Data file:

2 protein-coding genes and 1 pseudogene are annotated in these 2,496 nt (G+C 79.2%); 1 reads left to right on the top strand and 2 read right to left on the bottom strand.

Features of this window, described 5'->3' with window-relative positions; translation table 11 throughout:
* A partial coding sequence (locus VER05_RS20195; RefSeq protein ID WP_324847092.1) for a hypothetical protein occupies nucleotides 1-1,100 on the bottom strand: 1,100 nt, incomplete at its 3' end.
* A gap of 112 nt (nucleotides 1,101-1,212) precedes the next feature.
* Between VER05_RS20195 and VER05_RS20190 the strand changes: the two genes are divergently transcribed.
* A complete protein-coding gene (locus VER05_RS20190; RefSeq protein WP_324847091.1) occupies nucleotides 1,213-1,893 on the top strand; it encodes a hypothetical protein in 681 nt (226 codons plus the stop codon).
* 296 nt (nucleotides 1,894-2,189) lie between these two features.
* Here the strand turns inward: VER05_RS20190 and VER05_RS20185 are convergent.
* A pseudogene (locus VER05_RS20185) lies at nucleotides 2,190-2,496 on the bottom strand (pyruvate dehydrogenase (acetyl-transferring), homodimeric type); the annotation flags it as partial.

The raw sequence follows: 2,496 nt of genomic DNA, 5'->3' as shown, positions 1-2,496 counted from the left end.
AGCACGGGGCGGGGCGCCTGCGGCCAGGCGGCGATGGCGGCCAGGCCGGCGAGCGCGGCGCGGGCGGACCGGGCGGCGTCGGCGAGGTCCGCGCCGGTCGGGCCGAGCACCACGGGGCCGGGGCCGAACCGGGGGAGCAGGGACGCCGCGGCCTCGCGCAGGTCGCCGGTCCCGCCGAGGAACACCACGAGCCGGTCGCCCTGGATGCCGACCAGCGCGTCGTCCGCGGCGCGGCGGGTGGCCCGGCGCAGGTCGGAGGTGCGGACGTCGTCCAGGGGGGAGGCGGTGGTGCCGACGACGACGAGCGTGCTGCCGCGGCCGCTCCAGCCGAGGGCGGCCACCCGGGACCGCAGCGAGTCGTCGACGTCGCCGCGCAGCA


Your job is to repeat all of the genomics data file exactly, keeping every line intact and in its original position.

2 protein-coding genes and 1 pseudogene are annotated in these 2,496 nt (G+C 79.2%); 1 reads left to right on the top strand and 2 read right to left on the bottom strand.

Features of this window, described 5'->3' with window-relative positions; translation table 11 throughout:
* A partial coding sequence (locus VER05_RS20195; RefSeq protein ID WP_324847092.1) for a hypothetical protein occupies nucleotides 1-1,100 on the bottom strand: 1,100 nt, incomplete at its 3' end.
* A gap of 112 nt (nucleotides 1,101-1,212) precedes the next feature.
* Between VER05_RS20195 and VER05_RS20190 the strand changes: the two genes are divergently transcribed.
* A complete protein-coding gene (locus VER05_RS20190; RefSeq protein WP_324847091.1) occupies nucleotides 1,213-1,893 on the top strand; it encodes a hypothetical protein in 681 nt (226 codons plus the stop codon).
* 296 nt (nucleotides 1,894-2,189) lie between these two features.
* Here the strand turns inward: VER05_RS20190 and VER05_RS20185 are convergent.
* A pseudogene (locus VER05_RS20185) lies at nucleotides 2,190-2,496 on the bottom strand (pyruvate dehydrogenase (acetyl-transferring), homodimeric type); the annotation flags it as partial.

The raw sequence follows: 2,496 nt of genomic DNA, 5'->3' as shown, positions 1-2,496 counted from the left end.
AGCACGGGGCGGGGCGCCTGCGGCCAGGCGGCGATGGCGGCCAGGCCGGCGAGCGCGGCGCGGGCGGACCGGGCGGCGTCGGCGAGGTCCGCGCCGGTCGGGCCGAGCACCACGGGGCCGGGGCCGAACCGGGGGAGCAGGGACGCCGCGGCCTCGCGCAGGTCGCCGGTCCCGCCGAGGAACACCACGAGCCGGTCGCCCTGGATGCCGACCAGCGCGTCGTCCGCGGCGCGGCGGGTGGCCCGGCGCAGGTCGGAGGTGCGGACGTCGTCCAGGGGGGAGGCGGTGGTGCCGACGACGACGAGCGTGCTGCCGCGGCCGCTCCAGCCGAGGGCGGCCACCCGGGACCGCAGCGAGTCGTCGACGTCGCCGCGCAGCA